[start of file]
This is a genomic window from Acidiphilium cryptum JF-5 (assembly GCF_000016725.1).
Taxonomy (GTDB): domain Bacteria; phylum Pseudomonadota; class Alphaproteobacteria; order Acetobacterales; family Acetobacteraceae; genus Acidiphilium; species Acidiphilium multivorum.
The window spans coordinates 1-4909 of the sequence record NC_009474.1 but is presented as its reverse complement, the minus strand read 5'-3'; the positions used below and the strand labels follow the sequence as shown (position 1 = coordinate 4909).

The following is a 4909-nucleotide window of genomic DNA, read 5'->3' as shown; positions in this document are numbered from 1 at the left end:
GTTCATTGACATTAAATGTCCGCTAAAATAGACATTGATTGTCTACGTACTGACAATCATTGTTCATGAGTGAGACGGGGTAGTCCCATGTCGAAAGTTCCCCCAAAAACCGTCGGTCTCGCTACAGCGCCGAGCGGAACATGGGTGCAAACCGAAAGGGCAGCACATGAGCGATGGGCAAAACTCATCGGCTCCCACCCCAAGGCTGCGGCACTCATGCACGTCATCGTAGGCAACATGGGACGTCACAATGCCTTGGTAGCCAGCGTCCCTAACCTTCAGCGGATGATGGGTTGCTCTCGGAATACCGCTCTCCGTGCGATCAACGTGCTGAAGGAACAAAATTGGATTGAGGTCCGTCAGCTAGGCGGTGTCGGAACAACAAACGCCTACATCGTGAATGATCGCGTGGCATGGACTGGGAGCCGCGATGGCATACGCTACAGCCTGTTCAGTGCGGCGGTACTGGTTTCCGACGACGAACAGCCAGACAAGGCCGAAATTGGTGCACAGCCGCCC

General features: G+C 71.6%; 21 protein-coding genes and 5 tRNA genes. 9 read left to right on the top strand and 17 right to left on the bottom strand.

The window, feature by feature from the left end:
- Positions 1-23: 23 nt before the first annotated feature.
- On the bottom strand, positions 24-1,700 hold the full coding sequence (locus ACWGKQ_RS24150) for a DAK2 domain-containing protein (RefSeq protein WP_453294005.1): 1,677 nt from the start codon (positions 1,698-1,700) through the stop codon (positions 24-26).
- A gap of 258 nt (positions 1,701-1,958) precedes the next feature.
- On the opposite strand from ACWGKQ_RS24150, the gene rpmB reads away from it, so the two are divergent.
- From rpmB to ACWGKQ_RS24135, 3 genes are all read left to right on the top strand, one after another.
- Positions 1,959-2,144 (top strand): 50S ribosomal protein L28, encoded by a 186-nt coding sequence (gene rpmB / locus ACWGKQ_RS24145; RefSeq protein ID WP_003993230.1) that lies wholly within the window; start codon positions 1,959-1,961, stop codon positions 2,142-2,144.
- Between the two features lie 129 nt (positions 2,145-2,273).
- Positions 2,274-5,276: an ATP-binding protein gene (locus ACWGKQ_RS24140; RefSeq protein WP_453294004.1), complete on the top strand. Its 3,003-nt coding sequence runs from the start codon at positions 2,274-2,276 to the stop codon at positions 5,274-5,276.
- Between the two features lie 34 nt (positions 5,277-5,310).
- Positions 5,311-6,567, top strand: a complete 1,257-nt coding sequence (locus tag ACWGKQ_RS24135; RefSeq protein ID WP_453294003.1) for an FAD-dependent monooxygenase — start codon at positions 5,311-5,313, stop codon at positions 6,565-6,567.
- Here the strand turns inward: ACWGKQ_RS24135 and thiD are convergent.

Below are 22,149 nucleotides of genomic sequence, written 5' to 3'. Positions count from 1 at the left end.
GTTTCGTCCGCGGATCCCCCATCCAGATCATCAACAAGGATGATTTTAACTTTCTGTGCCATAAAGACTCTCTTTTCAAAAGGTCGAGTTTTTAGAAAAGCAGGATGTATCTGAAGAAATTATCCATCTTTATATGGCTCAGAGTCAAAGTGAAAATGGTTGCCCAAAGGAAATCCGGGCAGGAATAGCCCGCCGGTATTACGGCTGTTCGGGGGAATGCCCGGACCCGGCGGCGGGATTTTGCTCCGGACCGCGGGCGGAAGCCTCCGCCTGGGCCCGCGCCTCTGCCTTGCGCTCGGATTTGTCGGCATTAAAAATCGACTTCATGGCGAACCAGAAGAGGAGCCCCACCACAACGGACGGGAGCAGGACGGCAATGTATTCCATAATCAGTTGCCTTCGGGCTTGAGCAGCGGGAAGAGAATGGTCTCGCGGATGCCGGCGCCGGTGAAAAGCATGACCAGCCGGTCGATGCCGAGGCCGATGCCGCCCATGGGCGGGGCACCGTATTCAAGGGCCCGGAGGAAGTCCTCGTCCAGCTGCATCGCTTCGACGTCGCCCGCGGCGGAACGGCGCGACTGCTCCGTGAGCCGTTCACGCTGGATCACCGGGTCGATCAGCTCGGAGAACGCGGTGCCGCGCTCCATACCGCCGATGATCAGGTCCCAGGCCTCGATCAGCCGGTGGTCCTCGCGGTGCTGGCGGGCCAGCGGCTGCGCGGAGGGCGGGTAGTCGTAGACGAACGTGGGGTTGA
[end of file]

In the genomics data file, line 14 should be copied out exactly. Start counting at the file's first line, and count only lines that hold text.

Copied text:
- Between the two features lie 129 nt (positions 2,145-2,273).